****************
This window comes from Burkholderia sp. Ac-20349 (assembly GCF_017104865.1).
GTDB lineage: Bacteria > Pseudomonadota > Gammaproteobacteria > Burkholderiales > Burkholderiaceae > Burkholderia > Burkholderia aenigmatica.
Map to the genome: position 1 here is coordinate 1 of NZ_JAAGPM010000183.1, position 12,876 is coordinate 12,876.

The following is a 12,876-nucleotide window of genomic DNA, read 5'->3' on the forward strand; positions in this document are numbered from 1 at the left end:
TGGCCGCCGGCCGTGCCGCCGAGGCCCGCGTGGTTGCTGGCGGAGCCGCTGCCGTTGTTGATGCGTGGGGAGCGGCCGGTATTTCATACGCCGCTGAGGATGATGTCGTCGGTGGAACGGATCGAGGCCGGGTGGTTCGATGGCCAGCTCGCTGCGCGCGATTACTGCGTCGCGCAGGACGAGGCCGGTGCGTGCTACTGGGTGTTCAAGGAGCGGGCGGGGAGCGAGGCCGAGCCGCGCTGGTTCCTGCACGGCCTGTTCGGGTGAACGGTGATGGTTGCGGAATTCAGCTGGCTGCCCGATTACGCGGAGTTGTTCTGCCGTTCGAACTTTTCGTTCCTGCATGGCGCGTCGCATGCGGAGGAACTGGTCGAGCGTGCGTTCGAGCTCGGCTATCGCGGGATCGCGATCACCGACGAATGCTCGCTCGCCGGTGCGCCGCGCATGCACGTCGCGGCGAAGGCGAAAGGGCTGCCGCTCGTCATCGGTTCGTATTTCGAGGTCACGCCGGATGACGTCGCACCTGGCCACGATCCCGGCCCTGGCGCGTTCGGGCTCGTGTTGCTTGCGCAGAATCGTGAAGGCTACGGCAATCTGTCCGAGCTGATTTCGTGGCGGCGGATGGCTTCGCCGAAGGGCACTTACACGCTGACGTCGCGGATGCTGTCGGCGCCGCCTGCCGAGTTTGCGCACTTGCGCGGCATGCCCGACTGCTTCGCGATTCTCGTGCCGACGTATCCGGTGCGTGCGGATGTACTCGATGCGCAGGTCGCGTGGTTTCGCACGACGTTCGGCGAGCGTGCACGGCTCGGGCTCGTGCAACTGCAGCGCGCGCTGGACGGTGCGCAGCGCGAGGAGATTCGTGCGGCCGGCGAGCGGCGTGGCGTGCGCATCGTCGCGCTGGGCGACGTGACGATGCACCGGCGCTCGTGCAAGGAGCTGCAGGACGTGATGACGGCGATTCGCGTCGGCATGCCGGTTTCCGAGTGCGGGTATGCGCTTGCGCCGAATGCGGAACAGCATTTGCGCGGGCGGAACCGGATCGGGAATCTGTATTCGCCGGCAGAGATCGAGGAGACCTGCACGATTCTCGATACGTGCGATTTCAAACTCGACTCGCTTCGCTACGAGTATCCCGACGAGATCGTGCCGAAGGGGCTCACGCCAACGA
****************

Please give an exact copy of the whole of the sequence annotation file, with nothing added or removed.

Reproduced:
This window comes from Burkholderia sp. Ac-20349 (assembly GCF_017104865.1).
GTDB lineage: Bacteria > Pseudomonadota > Gammaproteobacteria > Burkholderiales > Burkholderiaceae > Burkholderia > Burkholderia aenigmatica.
Map to the genome: position 1 here is coordinate 1 of NZ_JAAGPM010000183.1, position 12,876 is coordinate 12,876.

The following is a 12,876-nucleotide window of genomic DNA, read 5'->3' on the forward strand; positions in this document are numbered from 1 at the left end:
TGGCCGCCGGCCGTGCCGCCGAGGCCCGCGTGGTTGCTGGCGGAGCCGCTGCCGTTGTTGATGCGTGGGGAGCGGCCGGTATTTCATACGCCGCTGAGGATGATGTCGTCGGTGGAACGGATCGAGGCCGGGTGGTTCGATGGCCAGCTCGCTGCGCGCGATTACTGCGTCGCGCAGGACGAGGCCGGTGCGTGCTACTGGGTGTTCAAGGAGCGGGCGGGGAGCGAGGCCGAGCCGCGCTGGTTCCTGCACGGCCTGTTCGGGTGAACGGTGATGGTTGCGGAATTCAGCTGGCTGCCCGATTACGCGGAGTTGTTCTGCCGTTCGAACTTTTCGTTCCTGCATGGCGCGTCGCATGCGGAGGAACTGGTCGAGCGTGCGTTCGAGCTCGGCTATCGCGGGATCGCGATCACCGACGAATGCTCGCTCGCCGGTGCGCCGCGCATGCACGTCGCGGCGAAGGCGAAAGGGCTGCCGCTCGTCATCGGTTCGTATTTCGAGGTCACGCCGGATGACGTCGCACCTGGCCACGATCCCGGCCCTGGCGCGTTCGGGCTCGTGTTGCTTGCGCAGAATCGTGAAGGCTACGGCAATCTGTCCGAGCTGATTTCGTGGCGGCGGATGGCTTCGCCGAAGGGCACTTACACGCTGACGTCGCGGATGCTGTCGGCGCCGCCTGCCGAGTTTGCGCACTTGCGCGGCATGCCCGACTGCTTCGCGATTCTCGTGCCGACGTATCCGGTGCGTGCGGATGTACTCGATGCGCAGGTCGCGTGGTTTCGCACGACGTTCGGCGAGCGTGCACGGCTCGGGCTCGTGCAACTGCAGCGCGCGCTGGACGGTGCGCAGCGCGAGGAGATTCGTGCGGCCGGCGAGCGGCGTGGCGTGCGCATCGTCGCGCTGGGCGACGTGACGATGCACCGGCGCTCGTGCAAGGAGCTGCAGGACGTGATGACGGCGATTCGCGTCGGCATGCCGGTTTCCGAGTGCGGGTATGCGCTTGCGCCGAATGCGGAACAGCATTTGCGCGGGCGGAACCGGATCGGGAATCTGTATTCGCCGGCAGAGATCGAGGAGACCTGCACGATTCTCGATACGTGCGATTTCAAACTCGACTCGCTTCGCTACGAGTATCCCGACGAGATCGTGCCGAAGGGGCTCACGCCAACGA